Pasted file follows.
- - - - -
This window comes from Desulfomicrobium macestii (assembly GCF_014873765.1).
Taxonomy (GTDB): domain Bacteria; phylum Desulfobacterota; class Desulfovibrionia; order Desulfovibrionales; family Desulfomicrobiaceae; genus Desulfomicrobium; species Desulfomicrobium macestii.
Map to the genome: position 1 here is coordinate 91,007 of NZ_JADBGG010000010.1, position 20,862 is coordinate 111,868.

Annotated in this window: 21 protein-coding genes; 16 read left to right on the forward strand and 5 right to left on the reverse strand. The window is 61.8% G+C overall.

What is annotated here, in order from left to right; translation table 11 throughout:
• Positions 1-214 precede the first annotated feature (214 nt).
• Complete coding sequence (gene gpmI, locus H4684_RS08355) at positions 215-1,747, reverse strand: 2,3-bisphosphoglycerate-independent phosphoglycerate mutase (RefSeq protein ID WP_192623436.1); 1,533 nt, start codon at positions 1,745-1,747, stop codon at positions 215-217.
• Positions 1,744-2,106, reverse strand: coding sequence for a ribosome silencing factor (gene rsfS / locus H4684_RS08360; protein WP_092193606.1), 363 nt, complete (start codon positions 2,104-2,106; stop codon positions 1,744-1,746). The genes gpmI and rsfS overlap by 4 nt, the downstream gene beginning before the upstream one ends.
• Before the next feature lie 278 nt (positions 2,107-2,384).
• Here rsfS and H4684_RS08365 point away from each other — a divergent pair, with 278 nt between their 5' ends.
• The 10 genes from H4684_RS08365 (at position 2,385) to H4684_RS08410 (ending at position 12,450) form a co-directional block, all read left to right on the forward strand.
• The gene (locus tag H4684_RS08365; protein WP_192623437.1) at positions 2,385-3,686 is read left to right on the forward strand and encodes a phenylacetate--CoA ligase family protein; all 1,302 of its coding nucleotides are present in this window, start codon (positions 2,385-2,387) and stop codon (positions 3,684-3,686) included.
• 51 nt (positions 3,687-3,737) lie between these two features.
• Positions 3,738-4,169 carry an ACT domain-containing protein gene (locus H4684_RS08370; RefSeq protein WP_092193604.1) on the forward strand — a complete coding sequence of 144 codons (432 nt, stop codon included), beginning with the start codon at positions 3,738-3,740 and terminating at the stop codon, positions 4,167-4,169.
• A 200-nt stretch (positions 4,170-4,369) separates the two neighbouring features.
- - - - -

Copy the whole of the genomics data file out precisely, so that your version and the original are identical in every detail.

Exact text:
This window comes from Desulfomicrobium macestii (assembly GCF_014873765.1).
Taxonomy (GTDB): domain Bacteria; phylum Desulfobacterota; class Desulfovibrionia; order Desulfovibrionales; family Desulfomicrobiaceae; genus Desulfomicrobium; species Desulfomicrobium macestii.
Map to the genome: position 1 here is coordinate 91,007 of NZ_JADBGG010000010.1, position 20,862 is coordinate 111,868.

Annotated in this window: 21 protein-coding genes; 16 read left to right on the forward strand and 5 right to left on the reverse strand. The window is 61.8% G+C overall.

What is annotated here, in order from left to right; translation table 11 throughout:
• Positions 1-214 precede the first annotated feature (214 nt).
• Complete coding sequence (gene gpmI, locus H4684_RS08355) at positions 215-1,747, reverse strand: 2,3-bisphosphoglycerate-independent phosphoglycerate mutase (RefSeq protein ID WP_192623436.1); 1,533 nt, start codon at positions 1,745-1,747, stop codon at positions 215-217.
• Positions 1,744-2,106, reverse strand: coding sequence for a ribosome silencing factor (gene rsfS / locus H4684_RS08360; protein WP_092193606.1), 363 nt, complete (start codon positions 2,104-2,106; stop codon positions 1,744-1,746). The genes gpmI and rsfS overlap by 4 nt, the downstream gene beginning before the upstream one ends.
• Before the next feature lie 278 nt (positions 2,107-2,384).
• Here rsfS and H4684_RS08365 point away from each other — a divergent pair, with 278 nt between their 5' ends.
• The 10 genes from H4684_RS08365 (at position 2,385) to H4684_RS08410 (ending at position 12,450) form a co-directional block, all read left to right on the forward strand.
• The gene (locus tag H4684_RS08365; protein WP_192623437.1) at positions 2,385-3,686 is read left to right on the forward strand and encodes a phenylacetate--CoA ligase family protein; all 1,302 of its coding nucleotides are present in this window, start codon (positions 2,385-2,387) and stop codon (positions 3,684-3,686) included.
• 51 nt (positions 3,687-3,737) lie between these two features.
• Positions 3,738-4,169 carry an ACT domain-containing protein gene (locus H4684_RS08370; RefSeq protein WP_092193604.1) on the forward strand — a complete coding sequence of 144 codons (432 nt, stop codon included), beginning with the start codon at positions 3,738-3,740 and terminating at the stop codon, positions 4,167-4,169.
• A 200-nt stretch (positions 4,170-4,369) separates the two neighbouring features.